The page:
There is nothing more frustrating for consumers than having to contact a company or business about something they should have been notified about proactively. Product recalls, warranty issues, late payments resulting in fees, and basic questions about products and services are just a few examples. Adding insult to injury, when consumers call a company’s 800 number, they are often put into a long call queue, having to navigate endless and seemingly circular menu prompts, frequently arriving back at the beginning. Email messages are not much better as they are often not responded to for several days. Even one isolated incident of poor customer care can poison a consumer’s view of a company.

One root cause of the problem is that automation does not necessarily deliver a higher grade of customer care. Putting systems in place that only serve to take live bodies out of contact centers is not a panacea for practices, procedures and automation that improve customer care. More often, customers become frustrated and can then quickly become vocal and visible to wider audiences through the use of social media tools, such as Twitter.

Today, however, there is an alternative – proactive customer care, which unfortunately is not being embraced by enough companies. Instead of reducing headcount and quality of service, proactive customer care can deliver several benefits as a comprehensive, next-generation automation approach without compromising on service. Companies save on costs and develop their view of their customers, both in quantity and in understanding their preferences for future communications. Customers are now proactively notified, on their preferred communications channels, whenever a situation arises that they need to be aware of. Consumers can communicate with a customer care agent precisely when needed and in new ways, such as via mobile chat, thanks to the ubiquitous mobile phone.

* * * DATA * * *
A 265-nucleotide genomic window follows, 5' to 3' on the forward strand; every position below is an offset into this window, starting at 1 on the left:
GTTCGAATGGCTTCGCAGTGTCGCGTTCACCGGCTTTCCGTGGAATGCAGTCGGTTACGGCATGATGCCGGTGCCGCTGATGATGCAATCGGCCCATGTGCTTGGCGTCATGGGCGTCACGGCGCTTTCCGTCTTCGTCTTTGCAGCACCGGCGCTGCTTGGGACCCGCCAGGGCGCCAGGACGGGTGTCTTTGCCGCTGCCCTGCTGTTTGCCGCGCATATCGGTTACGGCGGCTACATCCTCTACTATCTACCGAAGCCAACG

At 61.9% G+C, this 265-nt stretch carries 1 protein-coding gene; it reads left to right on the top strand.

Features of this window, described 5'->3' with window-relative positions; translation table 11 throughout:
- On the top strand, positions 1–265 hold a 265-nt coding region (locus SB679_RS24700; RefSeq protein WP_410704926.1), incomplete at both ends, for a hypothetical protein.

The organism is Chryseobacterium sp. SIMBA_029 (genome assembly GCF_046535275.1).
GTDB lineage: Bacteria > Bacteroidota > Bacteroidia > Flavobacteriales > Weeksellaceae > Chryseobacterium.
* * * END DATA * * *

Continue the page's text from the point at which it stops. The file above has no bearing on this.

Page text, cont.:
How do companies get started and take advantage of these benefits? One way is to begin with small point solutions, versus full enterprise roll outs. Small efforts can be monitored and measured, and feedback and changes can be implemented quickly. Also, consider leveraging cloud-based solutions, which can minimize capital investments, reduce the time to implement and enable demand bursts, such as a retailer may experience during the holidays, new product introductions, or one-off event promotions. Once implemented, customers can be proactively contacted and satisfaction measured using a variety of tools, including customer satisfaction (CSAT) surveys or net promoter score (NPS) surveys. These allow for a near immediate feedback loop for improving customer service, where customers are prompted at the time of their interaction with the company. With the proliferation of mobile phones, consumers have another channel at their disposal- mobile chat. Companies should consider the pervasive reach of the mobile SMS channel and the immediacy it brings to proactive customer care.

As with all solutions, there are best practices for effective rollout and sustainability over the long term. Companies that want to stay in their customers’ good graces must actively maintain a preference management database, a list of opt-outs and accounts for phone number deactivation. Companies should have a plan in the event of time sensitive outreach, such as product recalls, because preparedness is critical and proactive contact is appreciated by customers who aren’t necessarily asking for it, but are expecting it.

Proactive customer care can help build loyalty, provide competitive differentiation and create new revenue streams for companies. It is time to get proactive.